Hilda Crane - 1956
Jean Simmons stars in Hilda Crane, an 87 minute melodrama of the 1950s about a twice-divorced young woman trying to come to terms with her past, her manipulative and emotionally claustrophobic mother, and her small town where everyone knows everything about everyone else. Struggling to conform comes with also an internal desire to revolt, and then understandably, confusion.
The film is benefited by but is also hurt by the era in which it was made. Well-produced with beautiful sets and cinematography, Hilda Crane has a lot of nice work by the star (Simmons) but is hampered by some of the conventions of the writing. This is ironic since the story chronicles the resistance by our main character Hilda against small town "convention" which has confused her all of her young life.
A problem for the movie is that dialogue for major drama films had changed by the mid-1950s. Influences from stage and new styles of writing had some Hollywood actors in front of cameras talking about their emotions instead of showing us emotions. This would then end with climaxes in which the characters had spent a whole act sweating and talking about their building emotional pressures, and then they finally come unglued, and their fractured circumspection leads to shouting and rage. This is supposed to be "real life" and effective as drama, but somehow cinema over-amplifies this sort of staging of a story, making it so big and overblown it can become absurd (or even laughable) with unreal extremes.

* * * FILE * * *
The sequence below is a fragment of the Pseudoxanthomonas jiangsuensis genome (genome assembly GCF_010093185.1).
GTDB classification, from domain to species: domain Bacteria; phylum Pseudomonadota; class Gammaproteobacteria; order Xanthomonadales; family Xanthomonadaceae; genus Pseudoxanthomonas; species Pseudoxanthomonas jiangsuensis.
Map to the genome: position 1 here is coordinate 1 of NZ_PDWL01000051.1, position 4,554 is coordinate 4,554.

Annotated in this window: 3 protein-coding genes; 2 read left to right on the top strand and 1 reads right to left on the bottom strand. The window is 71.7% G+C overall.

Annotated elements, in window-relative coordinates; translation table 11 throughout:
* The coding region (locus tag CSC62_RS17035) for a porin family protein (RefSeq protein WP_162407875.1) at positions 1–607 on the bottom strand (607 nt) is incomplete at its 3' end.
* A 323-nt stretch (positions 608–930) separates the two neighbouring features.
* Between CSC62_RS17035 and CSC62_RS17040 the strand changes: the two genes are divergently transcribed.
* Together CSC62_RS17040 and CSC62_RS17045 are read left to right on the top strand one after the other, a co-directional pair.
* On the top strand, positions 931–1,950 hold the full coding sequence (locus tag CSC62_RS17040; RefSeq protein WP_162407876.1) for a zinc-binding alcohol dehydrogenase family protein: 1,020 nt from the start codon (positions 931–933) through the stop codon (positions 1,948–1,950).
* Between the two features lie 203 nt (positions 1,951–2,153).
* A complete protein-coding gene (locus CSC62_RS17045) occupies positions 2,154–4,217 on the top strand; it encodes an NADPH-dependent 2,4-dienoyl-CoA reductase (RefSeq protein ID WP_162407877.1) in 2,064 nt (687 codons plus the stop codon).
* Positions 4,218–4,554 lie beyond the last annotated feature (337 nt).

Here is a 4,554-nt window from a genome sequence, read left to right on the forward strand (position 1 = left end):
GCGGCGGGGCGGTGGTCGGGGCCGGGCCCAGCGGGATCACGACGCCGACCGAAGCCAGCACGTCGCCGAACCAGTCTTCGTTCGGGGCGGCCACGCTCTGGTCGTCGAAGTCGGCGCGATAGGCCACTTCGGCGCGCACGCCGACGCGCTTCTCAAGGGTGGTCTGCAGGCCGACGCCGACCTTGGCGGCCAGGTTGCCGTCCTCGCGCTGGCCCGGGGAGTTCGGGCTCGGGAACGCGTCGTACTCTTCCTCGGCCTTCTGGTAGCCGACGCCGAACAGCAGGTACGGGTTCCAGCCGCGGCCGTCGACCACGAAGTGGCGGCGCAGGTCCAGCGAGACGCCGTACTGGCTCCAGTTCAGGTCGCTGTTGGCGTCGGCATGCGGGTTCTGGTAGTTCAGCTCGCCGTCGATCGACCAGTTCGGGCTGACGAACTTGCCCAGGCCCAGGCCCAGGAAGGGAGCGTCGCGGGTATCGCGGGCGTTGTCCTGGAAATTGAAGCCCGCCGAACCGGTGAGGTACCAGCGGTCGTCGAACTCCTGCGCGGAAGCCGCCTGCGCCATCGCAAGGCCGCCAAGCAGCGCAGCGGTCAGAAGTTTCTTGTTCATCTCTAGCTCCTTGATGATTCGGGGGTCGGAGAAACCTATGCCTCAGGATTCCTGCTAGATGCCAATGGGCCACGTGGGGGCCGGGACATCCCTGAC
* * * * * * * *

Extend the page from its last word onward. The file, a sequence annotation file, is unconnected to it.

Hilda Crane comes close to this a number of times, but since so much depends on Simmons (instead of an ensemble cast, like a Tennessee Williams' tale, who was probably the master of this sort of tale and making it work well), Jean Simmons usually modulates away from screen tantrums and histrionics, and instead pulls the merciless plot along behind her as Hilda tries to find a human way to live with all of the unwritten rules of a badly-organized society that she can't quite comprehend.
Guy Madison is a love interest which provides stability and sincerity, but his character is also plagued by codes of conduct (and he's got a significant mother problem, too) that prohibit honest reflection when competing against the demands of guarding a reputation, often requiring only that a person must appear "good," not actually be Good.
In the not-good department is lustful Professor Jacques De Lisle (Jean-Pierre Aumont), determined there is some way to sell Hilda on the proposition that as long as a person can sneak around carefully (or just sneak away from the town where so many watching eyes are), one can basically do whatever they want, and he is pretty clear about what he wants. Hilda, though, just wants to be sincerely loved for herself, a tall order in this movie where people are devoted to images.
Original page August 2020